DimeMag.com contributor Matthew Pierce writes letters to his two young daughters in case he dies early. Sometimes, the letters are about basketball…
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Basketball is a very important part of my life. I don’t play like I used to, but I’ve still got one good run left in me. That’s what basketball does to you – no matter how old you get, you can never quite let it go. It is a beautiful game, one that carves out a place in your soul that football and baseball and all the other sports don’t fill in the same way. Basketball is different; there is a continuity, a restless pace as the teams are pulled back and forth across the court like waves in a storm.
There are lots of things I want to tell you about basketball, like about when J-Will made it cool for the white kids, or about when Duncan ended the Lakers’ quest for a four-peat. Then there are things you will have to experience for yourself, like the tiny jolt of excitement you feel when you battle for a rebound and the ball bounces off the rim in your direction.
And then there is my story, of how basketball was my path out of the darkness to become your dad.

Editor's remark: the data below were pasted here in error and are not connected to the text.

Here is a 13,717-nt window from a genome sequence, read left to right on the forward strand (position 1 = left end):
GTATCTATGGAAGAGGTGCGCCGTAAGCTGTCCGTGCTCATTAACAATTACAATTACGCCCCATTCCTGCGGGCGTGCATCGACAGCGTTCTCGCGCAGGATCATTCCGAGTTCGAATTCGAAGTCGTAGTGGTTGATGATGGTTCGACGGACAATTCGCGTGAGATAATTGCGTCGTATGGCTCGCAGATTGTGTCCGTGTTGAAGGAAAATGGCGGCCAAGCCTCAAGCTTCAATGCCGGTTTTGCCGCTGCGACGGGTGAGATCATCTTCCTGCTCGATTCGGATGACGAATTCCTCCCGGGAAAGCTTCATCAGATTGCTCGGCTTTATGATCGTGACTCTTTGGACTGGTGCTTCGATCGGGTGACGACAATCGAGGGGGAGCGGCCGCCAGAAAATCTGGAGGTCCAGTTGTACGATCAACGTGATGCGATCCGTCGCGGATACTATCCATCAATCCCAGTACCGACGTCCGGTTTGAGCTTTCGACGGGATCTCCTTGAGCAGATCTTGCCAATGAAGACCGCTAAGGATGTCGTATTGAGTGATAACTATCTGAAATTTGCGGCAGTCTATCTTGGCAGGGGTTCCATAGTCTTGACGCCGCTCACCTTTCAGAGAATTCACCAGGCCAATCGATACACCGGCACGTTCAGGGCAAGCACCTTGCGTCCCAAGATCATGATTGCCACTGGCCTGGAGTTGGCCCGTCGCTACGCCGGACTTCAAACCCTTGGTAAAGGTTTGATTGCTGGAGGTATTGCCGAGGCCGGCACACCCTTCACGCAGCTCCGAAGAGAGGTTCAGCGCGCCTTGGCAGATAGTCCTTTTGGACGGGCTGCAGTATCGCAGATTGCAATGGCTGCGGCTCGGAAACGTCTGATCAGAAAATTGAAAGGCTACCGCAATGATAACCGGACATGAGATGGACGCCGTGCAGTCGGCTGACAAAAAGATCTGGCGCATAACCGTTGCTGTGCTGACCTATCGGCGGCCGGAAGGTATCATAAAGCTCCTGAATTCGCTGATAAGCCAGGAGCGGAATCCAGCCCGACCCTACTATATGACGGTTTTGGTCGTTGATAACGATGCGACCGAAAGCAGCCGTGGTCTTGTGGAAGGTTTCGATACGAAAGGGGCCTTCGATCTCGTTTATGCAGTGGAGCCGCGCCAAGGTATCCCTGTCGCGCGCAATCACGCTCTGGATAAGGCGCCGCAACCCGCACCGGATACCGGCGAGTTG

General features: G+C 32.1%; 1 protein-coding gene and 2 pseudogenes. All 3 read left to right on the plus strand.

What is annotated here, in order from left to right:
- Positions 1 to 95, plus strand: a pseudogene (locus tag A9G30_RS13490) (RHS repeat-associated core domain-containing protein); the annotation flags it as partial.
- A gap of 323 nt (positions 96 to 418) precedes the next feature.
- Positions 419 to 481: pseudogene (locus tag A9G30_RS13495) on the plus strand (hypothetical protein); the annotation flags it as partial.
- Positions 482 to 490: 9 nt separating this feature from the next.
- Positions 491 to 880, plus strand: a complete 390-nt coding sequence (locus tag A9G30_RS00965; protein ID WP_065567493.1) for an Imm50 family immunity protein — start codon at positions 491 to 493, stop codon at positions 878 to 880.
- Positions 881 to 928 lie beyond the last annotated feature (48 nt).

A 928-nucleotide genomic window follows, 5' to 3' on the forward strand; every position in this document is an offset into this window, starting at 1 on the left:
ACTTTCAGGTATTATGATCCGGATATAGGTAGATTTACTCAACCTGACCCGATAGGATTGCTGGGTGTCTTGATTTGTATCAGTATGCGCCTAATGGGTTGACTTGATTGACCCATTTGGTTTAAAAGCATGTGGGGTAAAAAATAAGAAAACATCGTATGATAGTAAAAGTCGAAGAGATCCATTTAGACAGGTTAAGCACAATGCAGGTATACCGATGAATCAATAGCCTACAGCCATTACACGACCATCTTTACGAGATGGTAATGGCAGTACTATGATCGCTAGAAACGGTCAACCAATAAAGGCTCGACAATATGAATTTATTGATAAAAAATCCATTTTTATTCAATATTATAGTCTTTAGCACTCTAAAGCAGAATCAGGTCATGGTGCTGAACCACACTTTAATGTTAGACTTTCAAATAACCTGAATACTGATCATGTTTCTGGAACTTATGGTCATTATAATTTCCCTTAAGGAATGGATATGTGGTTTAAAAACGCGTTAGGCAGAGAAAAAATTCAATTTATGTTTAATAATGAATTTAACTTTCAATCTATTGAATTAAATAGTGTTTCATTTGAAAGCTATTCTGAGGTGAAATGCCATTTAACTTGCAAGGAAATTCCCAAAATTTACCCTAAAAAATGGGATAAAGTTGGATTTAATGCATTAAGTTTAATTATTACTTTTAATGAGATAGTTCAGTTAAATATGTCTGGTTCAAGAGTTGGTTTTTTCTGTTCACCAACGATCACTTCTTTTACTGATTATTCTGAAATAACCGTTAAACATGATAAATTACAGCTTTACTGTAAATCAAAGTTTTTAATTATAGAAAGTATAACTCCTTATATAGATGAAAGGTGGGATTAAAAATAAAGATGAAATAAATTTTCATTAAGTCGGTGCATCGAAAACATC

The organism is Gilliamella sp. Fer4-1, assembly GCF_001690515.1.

When I was 14 my family left Alabama, where I had spent my whole life. We moved to St. Louis, where your grandpa had received a promotion. All of a sudden I was in a new state where everything looked and felt strange. Everywhere I went I was out of place. I didn’t have any friends and I didn’t know how to make new ones. When I talked, people laughed at my accent. I spent most of my days locked in my bedroom listening to music. Sometimes at night I snuck out and sat on the driveway and stared at the stars. Sometimes I just cried.
I had never felt such pain. It seemed like I was completely alone, like happiness was a ship that had sailed away and would never come back.
My dad saw that I was kind of a mess and put a basketball goal up in the driveway. He bought me a ball and set it in the garage. Here was my escape, if I wanted it.
The time will come when you are the 14-year-old kid, homesick and ready to give up. Maybe it’s already here, and you girls are reading this in a place of great darkness. If so, dig in.
To make a long story short, I came out of my room. I stopped looking at the stars and I stopped crying. I picked up a basketball and I started shooting. I didn’t stop hurting – the pain was still there, but as long as I was running and jumping and sweating, I didn’t notice it as much.
To make an even longer story short, some pretty amazing things started happening. A boy named Mike Chavez walked up the driveway one day and asked me if I wanted to play basketball. Not on my goal, though. At his school. I joined Mike’s school and played on his team, kept practicing and eventually got a basketball scholarship. I wound up at Rochester College in Michigan, where I met your mother.